In the 1990’s Trevor Baylis a British inventor saw a TV program about the spread of AIDS in Africa. One of the ways to prevent the spread of AIDs and other diseases is through education and information using radio broadcasts. The dissemination of information over the airways requires the target audience to have radios. At the time, most radios needed mains power or batteries. Baylis recognised that access to electric would be a massive challenge and that another solution would be needed.
Baylis immediately set to work and invented the first wind up radio which enabled the radio to be charged up by an internal dynamo operated by a hand crank. He eventually went on to form Freeplay energy which is still operating today and still innovating new products.
In addition to radio receivers, Freeplay also produce a wide range of other products which are well suited to remote settings where electricity remains a challenge. The original wind up technology has been refined over the years and is more efficient. Freeplay has incorporated solar technology into their solutions which means that radios can be powered throughout the day without any need to turn the handle! I am pleased they have retained the concept as radios can still be used if they run out of charge during the night.
Over the years, I have seen similar products from other manufactures, but during a recent evaluations of Freeplay products, I was impressed by the quality of build. For remote locations, any technology must be built strong enough to withstand the harsh conditions and be reliable. This is really important as once the technology is shipped, it’s not easy to fly it back to the factory for a replacement.
In this article, we will explore some of the Freeplay product and discover how they can add a lot of value to communities which are remote or affected by a crisis.
As an organization, Freeplay manufactures small portable products for families. The technology is targeted at a number of markets such as emergency preparedness, aid & development and any consumer who engages in outdoor activities such as camping.
This radio is well suited for use in developing nations. The radio has been cleverly designed so that it can receive longer range broadcasts over two SW bands. For local broadcasts, the radio can receive AM and FM. I was also impressed with the built in recording function which allows the radio to record broadcasts and save them to memory cards in MP3 format via the built in card reader.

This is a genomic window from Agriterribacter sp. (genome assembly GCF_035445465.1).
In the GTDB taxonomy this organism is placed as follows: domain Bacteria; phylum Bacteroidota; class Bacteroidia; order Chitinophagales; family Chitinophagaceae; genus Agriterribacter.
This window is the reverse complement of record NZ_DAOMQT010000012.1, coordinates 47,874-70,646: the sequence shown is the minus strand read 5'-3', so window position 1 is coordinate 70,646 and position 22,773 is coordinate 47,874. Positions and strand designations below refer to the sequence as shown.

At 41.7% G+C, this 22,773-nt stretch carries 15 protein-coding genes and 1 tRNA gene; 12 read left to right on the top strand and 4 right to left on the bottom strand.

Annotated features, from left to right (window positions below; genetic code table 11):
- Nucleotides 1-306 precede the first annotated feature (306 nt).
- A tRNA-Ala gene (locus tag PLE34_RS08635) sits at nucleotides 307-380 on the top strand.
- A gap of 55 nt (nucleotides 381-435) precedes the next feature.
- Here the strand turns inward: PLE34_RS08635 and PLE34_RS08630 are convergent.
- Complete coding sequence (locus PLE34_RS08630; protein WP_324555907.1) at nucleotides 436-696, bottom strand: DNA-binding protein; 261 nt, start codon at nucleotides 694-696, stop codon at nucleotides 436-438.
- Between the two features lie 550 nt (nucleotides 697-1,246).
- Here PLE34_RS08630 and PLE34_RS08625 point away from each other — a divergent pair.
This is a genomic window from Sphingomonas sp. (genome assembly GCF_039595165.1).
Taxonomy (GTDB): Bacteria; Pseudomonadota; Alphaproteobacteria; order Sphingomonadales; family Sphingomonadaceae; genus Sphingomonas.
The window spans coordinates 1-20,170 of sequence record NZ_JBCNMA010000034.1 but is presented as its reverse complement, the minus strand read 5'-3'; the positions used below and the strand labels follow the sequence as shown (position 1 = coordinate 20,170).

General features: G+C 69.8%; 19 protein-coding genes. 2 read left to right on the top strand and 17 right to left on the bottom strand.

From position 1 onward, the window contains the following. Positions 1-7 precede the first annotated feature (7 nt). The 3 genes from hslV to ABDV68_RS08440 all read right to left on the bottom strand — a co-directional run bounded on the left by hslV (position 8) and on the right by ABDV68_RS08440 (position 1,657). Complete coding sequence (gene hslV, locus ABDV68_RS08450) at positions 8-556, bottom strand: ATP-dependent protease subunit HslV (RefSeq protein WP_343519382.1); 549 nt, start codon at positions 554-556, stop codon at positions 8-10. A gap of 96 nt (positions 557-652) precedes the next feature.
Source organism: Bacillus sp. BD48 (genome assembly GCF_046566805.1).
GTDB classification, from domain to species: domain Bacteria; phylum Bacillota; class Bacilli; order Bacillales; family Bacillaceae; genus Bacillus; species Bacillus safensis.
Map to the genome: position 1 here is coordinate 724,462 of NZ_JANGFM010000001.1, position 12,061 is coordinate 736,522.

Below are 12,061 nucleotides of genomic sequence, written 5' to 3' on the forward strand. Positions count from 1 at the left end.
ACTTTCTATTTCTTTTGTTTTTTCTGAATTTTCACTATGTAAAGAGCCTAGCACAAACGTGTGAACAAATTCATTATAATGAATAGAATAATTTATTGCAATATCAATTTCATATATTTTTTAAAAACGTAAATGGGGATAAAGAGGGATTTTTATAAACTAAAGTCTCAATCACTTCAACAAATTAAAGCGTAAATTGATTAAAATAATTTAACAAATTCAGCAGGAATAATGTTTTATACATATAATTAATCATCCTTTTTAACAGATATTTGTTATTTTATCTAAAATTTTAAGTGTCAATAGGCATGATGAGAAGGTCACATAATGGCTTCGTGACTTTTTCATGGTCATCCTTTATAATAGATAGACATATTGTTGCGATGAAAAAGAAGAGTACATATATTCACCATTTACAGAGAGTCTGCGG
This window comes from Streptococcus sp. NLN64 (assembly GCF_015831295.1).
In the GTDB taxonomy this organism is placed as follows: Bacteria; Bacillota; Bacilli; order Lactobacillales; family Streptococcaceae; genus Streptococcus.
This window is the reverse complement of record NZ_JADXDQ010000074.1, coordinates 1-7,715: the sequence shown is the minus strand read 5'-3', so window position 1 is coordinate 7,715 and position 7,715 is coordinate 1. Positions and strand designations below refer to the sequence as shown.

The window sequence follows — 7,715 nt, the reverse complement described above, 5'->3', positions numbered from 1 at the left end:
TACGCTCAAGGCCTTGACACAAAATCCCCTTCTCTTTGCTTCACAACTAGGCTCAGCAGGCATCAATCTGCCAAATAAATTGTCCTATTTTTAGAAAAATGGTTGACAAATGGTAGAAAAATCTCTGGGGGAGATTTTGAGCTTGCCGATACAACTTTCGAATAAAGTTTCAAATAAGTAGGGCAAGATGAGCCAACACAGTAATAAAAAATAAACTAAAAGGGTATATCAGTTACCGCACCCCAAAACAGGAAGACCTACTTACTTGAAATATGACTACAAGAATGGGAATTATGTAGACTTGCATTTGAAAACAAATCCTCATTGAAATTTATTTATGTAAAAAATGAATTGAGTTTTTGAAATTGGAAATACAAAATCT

In addition to recording programs in MP3 format, these radios can be used in schools as a tool to enhance education. Any MP3 content can be played. Up to 125 audio books can be stored on a 32GB SD card!
Power for the radio and its two inbuilt bright LED lights are charged up from the crank handle at the rear or the small solar panel on the top. (A larger external solar panel is also included).
This is not the only radio made by Freeplay, there are others available which are designed for different uses such as emergency preparedness.
The Energy Hub is a small solar system designed for a small household. The kit comes with a controller and two lights (as pictured). An external solar panel can charge the battery up in 6 hours to full capacity. On a full charge, two bulbs on high setting will run for 8 hours. A single bulb on 50% setting will run for 32 hours.
The cables for the lights and panel are sufficiently long enough to allow for permanent installation in a small family hut.
Over the years, I have seen a number of lanterns but this one really impresses me not just for the build quality, but for the overall design. Its built to withstand weather and shock and can provide light up to 45 hours on a single charge. It also has a built in Siren which is really useful in some applications.
The Lantern Library: Good technology can cost money, and I have heard of innovative projects such as “Lantern Libraries” where lanterns are held by schools and kept charged up. The idea is for pupils to borrow a lantern from school (sometimes for a small cost recovery fee) to take home. In darkness, the pupil has a light to see their way home, and at home, the pupil can study using the light. The addition of the built-in alarm just makes the whole concept better as a child can activate it if he/she is attached.
Freeplay’s original concept to connect communities to broadcasters is just as relevant today as it was back in the 1990s when Trevor Baylis launched his first wind up products. In the Aid and Development sector, mobile phone networks are used by the UN and NGOs to interact with communities. Whether it’s a cash voucher system, SMS reminders for appointments at clinics or community engagement via collection of feedback over SMS, mobile phones are needed and they need to be charged. This requirement has not escaped Freeplay as in the three technologies we reviewed, all of them have built in sockets and supplied with the appropriate adaptors to charge up most mobile phones and other USB devices.